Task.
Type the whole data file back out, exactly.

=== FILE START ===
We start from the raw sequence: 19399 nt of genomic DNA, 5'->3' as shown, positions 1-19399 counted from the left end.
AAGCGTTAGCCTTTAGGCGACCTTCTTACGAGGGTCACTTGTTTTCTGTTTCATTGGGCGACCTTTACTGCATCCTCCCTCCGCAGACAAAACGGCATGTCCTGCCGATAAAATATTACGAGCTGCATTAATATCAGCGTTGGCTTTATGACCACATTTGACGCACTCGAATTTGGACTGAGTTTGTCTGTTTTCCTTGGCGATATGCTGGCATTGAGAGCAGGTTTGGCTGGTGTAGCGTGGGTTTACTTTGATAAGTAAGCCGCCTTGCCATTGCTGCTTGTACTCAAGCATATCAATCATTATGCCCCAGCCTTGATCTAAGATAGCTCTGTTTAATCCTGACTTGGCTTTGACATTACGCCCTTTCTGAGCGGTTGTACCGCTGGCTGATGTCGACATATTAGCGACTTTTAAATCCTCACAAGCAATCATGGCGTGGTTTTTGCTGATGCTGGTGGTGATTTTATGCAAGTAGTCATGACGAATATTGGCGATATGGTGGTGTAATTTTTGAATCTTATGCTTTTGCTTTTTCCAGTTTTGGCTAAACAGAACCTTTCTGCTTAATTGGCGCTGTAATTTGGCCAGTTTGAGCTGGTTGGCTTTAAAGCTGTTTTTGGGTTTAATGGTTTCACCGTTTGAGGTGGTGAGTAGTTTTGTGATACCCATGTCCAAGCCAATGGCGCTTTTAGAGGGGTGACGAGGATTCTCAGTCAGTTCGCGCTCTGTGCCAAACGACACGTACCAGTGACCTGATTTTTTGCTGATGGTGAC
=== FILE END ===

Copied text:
We start from the raw sequence: 19399 nt of genomic DNA, 5'->3' as shown, positions 1-19399 counted from the left end.
AAGCGTTAGCCTTTAGGCGACCTTCTTACGAGGGTCACTTGTTTTCTGTTTCATTGGGCGACCTTTACTGCATCCTCCCTCCGCAGACAAAACGGCATGTCCTGCCGATAAAATATTACGAGCTGCATTAATATCAGCGTTGGCTTTATGACCACATTTGACGCACTCGAATTTGGACTGAGTTTGTCTGTTTTCCTTGGCGATATGCTGGCATTGAGAGCAGGTTTGGCTGGTGTAGCGTGGGTTTACTTTGATAAGTAAGCCGCCTTGCCATTGCTGCTTGTACTCAAGCATATCAATCATTATGCCCCAGCCTTGATCTAAGATAGCTCTGTTTAATCCTGACTTGGCTTTGACATTACGCCCTTTCTGAGCGGTTGTACCGCTGGCTGATGTCGACATATTAGCGACTTTTAAATCCTCACAAGCAATCATGGCGTGGTTTTTGCTGATGCTGGTGGTGATTTTATGCAAGTAGTCATGACGAATATTGGCGATATGGTGGTGTAATTTTTGAATCTTATGCTTTTGCTTTTTCCAGTTTTGGCTAAACAGAACCTTTCTGCTTAATTGGCGCTGTAATTTGGCCAGTTTGAGCTGGTTGGCTTTAAAGCTGTTTTTGGGTTTAATGGTTTCACCGTTTGAGGTGGTGAGTAGTTTTGTGATACCCATGTCCAAGCCAATGGCGCTTTTAGAGGGGTGACGAGGATTCTCAGTCAGTTCGCGCTCTGTGCCAAACGACACGTACCAGTGACCTGATTTTTTGCTGATGGTGAC